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Chip stealing and raiding bins but seagulls now 'at risk'


Seagulls are down 90pc

Seagulls are down 90pc

Seagulls are down 90pc

Raiding bins, stealing chips from hapless tourists and even occasionally attacking pedestrians, they appear to be abundant in numbers.

However, seagulls have suffered such alarming population declines in Ireland they are now considered to be "at risk".

Although still the quintessential sight and sound of the Irish coast, the herring gull has been placed on the national "red list", which means they are of "high conservation concern", alongside other more obvious species such as golden eagles, curlews and corncrakes.

The population of breeding pairs has plummeted by a massive 90pc over the past 30 years - from approximately 150,000 to between just 15,000 and 20,000 today.

The decline of the fishing industry is cited as one of the major factors, according to conservationists.

"There are many different species of gulls in Ireland, but it's the herring gull that most people mistakenly refer to as a seagull, and anecdotally people think the numbers of herring gulls are actually increasing," said Birdwatch Ireland's Niall Hatch.


"They are now more common in towns and urban areas than they used to be, but the species has declined massively.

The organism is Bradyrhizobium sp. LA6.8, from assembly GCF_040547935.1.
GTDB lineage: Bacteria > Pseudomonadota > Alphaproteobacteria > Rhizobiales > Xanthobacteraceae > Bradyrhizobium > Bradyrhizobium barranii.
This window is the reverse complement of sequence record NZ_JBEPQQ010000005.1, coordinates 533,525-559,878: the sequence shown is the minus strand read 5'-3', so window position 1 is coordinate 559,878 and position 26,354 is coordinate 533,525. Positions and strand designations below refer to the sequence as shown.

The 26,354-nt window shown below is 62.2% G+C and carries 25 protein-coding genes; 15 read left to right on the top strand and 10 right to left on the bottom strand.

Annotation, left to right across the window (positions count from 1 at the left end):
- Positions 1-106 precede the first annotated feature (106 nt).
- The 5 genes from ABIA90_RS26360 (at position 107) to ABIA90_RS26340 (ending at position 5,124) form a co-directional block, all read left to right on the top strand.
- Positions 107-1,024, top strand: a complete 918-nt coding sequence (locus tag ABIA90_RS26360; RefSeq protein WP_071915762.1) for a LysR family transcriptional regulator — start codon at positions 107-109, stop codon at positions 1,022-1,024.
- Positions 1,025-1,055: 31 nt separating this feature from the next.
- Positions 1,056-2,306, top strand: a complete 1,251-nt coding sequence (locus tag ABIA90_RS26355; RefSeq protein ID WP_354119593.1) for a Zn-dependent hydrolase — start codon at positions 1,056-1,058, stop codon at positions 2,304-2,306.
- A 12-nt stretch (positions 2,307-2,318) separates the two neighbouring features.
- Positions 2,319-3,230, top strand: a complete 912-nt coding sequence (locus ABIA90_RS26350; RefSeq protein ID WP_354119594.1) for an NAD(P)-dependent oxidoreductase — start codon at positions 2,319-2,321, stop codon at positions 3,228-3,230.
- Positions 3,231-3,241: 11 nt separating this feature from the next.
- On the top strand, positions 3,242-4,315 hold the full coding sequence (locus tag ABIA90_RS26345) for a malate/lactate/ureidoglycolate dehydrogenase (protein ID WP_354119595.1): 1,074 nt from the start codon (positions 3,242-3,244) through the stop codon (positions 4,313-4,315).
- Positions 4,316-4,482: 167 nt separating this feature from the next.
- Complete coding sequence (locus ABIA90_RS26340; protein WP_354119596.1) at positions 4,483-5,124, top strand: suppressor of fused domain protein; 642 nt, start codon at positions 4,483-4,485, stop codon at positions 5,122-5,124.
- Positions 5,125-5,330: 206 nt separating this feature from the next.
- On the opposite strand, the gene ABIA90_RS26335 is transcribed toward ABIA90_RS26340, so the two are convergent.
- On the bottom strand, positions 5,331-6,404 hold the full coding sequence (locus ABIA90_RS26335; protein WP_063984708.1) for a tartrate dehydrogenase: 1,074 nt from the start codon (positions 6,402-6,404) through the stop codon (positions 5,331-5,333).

"We'd certainly be concerned about their numbers, and that's why they are on the red list."

Mr Hatch acknowledged reports of herring gulls wreaking havoc and attacking people in towns like Howth and Sutton have become more common.

"They are attracted to litter on the streets, overflowing bin bags and, of course, people feeding them chips," he said.

"But we would urge people not to feed gulls, because it's bad for them."

The biggest colony is on Lambay Island, with more than 1,800 nests. Another type of gull - the smaller Mediterranean gull - is increasing in numbers.

"Their main stronghold would be in the Black Sea area, and 20 or so years ago you'd never have seen them," Mr Hatch added.

"But in Dun Laoghaire it's the most common gull species, with more than 100 of them. And the reason they're there is because of climate change."